Nov. 20 (UPI) -- President Donald Trump on Tuesday pardoned Peas the turkey for Thanksgiving in a White House tradition that dates back to the 1800s.
Even though Peas won the online voting contest to determine the pardoned turkey, his companion, Carrots, also will be spared the Thanksgiving table. Both will retire at Gobblers Rest at Virginia Tech.
They're the first national turkeys to come from a farm in South Dakota.
"At this time of the year we reflect on all of the many blessings in our lives," the president said. "Thanksgiving is a time of great American traditions."
The president, first lady Melania Trump, daughter Ivanka Trump and her husband, Jared Kushner attended the turkey pardoning in the White House Rose Garden. Ivanka's three children -- Arabella, Theodore and Joseph -- also were in attendance.
The president used the ceremony as an opportunity to land a few jokes about the midterm elections and Democrats in Congress.
"This was a fair election," he said of the online poll to select a turkey. "Unfortunately, Carrots refused to concede and demanded a recount and we're still fighting with Carrots."
This year's turkeys
The National Turkey Federation shared profiles of the two tom turkeys, both weighing about 42 pounds, noting their favorite music, snacks and pastimes as well as their gobble style and goals.
The turkeys appeared at a press conference Monday, where Jeff Sveen, chairman of the National Turkey Federation and Chairman of the Board of Dakota Provision, said they were both born about June 28 and were selected from a group of about 50 special turkeys for their physical appearance, gait and calm demeanor.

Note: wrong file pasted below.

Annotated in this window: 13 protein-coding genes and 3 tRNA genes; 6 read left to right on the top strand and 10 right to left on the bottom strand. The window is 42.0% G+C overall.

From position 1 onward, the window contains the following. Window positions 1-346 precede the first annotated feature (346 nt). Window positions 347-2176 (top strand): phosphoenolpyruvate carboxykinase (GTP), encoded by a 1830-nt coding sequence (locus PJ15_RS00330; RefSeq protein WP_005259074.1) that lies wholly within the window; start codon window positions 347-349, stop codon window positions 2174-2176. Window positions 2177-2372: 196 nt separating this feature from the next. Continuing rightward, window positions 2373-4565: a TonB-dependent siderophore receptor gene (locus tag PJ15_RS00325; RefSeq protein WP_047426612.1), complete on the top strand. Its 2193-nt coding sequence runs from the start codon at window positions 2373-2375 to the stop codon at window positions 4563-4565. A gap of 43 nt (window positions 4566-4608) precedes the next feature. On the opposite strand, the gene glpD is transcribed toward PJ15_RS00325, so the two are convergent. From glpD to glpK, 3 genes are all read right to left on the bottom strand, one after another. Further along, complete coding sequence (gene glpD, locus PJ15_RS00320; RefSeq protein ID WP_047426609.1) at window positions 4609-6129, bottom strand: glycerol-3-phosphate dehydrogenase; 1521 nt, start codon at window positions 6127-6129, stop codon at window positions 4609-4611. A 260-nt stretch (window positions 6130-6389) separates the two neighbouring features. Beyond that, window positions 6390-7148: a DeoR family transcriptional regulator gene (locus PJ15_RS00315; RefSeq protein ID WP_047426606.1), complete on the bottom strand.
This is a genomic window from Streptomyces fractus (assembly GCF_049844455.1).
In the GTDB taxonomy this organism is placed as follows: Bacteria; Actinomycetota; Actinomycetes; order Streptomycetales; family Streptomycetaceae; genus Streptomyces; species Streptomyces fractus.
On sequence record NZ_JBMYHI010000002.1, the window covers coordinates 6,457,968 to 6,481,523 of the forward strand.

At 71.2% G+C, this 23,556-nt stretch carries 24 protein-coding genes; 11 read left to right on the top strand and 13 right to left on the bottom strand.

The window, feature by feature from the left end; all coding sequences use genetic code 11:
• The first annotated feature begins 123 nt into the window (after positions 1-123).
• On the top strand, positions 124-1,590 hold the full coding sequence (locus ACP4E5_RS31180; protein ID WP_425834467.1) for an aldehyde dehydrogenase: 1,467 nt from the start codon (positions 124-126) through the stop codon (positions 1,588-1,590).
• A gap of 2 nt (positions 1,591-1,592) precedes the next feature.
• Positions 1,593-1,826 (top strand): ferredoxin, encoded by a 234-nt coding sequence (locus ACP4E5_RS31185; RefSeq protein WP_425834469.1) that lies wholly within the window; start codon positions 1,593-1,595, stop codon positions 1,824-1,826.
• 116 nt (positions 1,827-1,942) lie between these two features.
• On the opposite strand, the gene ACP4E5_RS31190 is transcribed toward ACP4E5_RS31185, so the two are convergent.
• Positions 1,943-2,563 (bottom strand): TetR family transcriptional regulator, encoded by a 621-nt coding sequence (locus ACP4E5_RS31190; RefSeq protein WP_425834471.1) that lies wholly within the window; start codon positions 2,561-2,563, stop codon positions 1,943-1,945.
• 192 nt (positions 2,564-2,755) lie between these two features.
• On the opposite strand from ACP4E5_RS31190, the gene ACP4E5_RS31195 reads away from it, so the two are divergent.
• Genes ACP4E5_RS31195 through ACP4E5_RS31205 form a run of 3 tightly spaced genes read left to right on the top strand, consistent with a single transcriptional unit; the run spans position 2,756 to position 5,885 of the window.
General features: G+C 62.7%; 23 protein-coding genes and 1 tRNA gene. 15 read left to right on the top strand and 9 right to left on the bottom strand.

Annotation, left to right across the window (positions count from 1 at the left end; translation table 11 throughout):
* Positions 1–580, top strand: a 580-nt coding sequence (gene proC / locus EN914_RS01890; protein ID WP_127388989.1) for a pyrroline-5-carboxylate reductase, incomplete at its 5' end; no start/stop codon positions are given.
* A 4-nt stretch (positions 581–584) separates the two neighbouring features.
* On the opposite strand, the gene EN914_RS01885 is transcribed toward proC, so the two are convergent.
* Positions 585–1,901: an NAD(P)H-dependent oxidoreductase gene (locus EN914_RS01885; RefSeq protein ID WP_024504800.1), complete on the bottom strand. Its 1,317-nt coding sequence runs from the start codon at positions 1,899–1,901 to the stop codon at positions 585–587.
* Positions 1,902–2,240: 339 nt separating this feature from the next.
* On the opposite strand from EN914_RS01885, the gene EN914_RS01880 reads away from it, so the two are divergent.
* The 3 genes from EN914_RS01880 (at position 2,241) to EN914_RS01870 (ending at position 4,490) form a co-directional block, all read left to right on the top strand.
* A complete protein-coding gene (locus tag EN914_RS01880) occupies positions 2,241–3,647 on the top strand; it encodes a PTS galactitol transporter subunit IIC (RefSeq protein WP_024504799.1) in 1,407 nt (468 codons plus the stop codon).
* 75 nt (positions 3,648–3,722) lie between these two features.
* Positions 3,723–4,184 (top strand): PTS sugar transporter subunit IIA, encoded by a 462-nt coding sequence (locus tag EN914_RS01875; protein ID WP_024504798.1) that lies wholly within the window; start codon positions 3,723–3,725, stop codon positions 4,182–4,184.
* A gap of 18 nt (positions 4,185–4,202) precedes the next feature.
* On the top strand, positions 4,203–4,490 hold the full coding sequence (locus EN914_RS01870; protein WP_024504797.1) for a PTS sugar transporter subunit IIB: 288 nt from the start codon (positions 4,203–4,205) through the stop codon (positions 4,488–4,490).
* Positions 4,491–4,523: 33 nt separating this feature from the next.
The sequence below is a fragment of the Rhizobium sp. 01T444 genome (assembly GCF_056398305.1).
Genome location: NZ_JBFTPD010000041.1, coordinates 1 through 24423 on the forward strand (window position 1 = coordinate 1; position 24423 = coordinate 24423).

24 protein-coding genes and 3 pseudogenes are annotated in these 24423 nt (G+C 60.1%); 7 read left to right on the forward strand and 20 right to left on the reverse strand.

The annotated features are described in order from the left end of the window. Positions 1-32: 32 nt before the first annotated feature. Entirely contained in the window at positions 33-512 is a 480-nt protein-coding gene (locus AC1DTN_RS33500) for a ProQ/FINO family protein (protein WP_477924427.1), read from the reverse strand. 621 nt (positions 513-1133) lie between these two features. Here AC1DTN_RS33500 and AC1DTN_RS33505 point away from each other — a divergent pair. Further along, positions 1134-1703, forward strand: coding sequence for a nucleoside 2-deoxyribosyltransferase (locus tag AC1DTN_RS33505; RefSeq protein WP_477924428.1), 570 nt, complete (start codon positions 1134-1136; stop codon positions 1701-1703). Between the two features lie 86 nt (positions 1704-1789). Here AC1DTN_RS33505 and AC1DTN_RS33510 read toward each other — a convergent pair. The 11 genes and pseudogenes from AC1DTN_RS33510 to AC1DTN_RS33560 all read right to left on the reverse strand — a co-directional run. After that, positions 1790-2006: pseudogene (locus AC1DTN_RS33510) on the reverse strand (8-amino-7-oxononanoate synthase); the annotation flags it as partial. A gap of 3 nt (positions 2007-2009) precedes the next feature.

During the selection process, the turkeys lived in an air-conditioned "mansion for birds" in the "Presidential Suite" at the Riverside Colony near Huron.
"They get a lot of special treatment, but on some things they're just regular birds," Sveen told the Sioux Falls Argus Leader.
While in the suite, the turkeys drank reverse osmosis bottled water, ate a special feed of corn, soybean meal and vitamins, and were raised antibiotic free.
The turkeys will stay at the Waldner Intercontinental Hotel a block away from the White House where they will sleep in an adjoining room with Riverside Colony turkey manager Ruben Waldner.
Waldner is tasked with guarding the turkeys throughout their time in Washington, D.C., including checking on them three or four times a night.
"If the president's got the [Secret Service] on him all the time, why can't my turkeys have one?" Waldner asked.
Pardons throughout history
Rhode Island poultry dealer Horace Vose became known for offering turkeys as gifts to the White House throughout the 1880s. During those years, the first families didn't always eat them, but the public pardoning wasn't yet an established tradition.
Vose died in 1913, opening the way for other vendors to provide turkeys to the White House.
President Harry S. Truman has been credited for bringing about the tradition as it is today. He was the first president to receive a turkey from the Poultry and Egg National Board and the National Turkey Federation in 1947.
First lady Patricia Nixon accepted turkeys on behalf of President Richard Nixon during the latter years of his presidency, and sent one to the Oxon Hill Children's Farm in 1973. First lady Rosalynn Carter also sent a turkey to a mini zoo at Evans Farm Inn in 1978. Sending the national turkey to a farm became standard practice under President Ronald Reagan.
President George W. Bush became the first to pardon a female turkey in 2006, when he granted mercy to "Katie," a 30-pound bird raised on a farm in Clinton, N.C. Last year, Trump granted his first turkey pardon to "Drumstick," who was raised in Douglas County, Minn. The president was joined by first lady Melania Trump and son Barron for the ceremony.
"Drumstick" and the alternate "Wishbone" were both sent to "Gobbler's Rest" after the ceremony.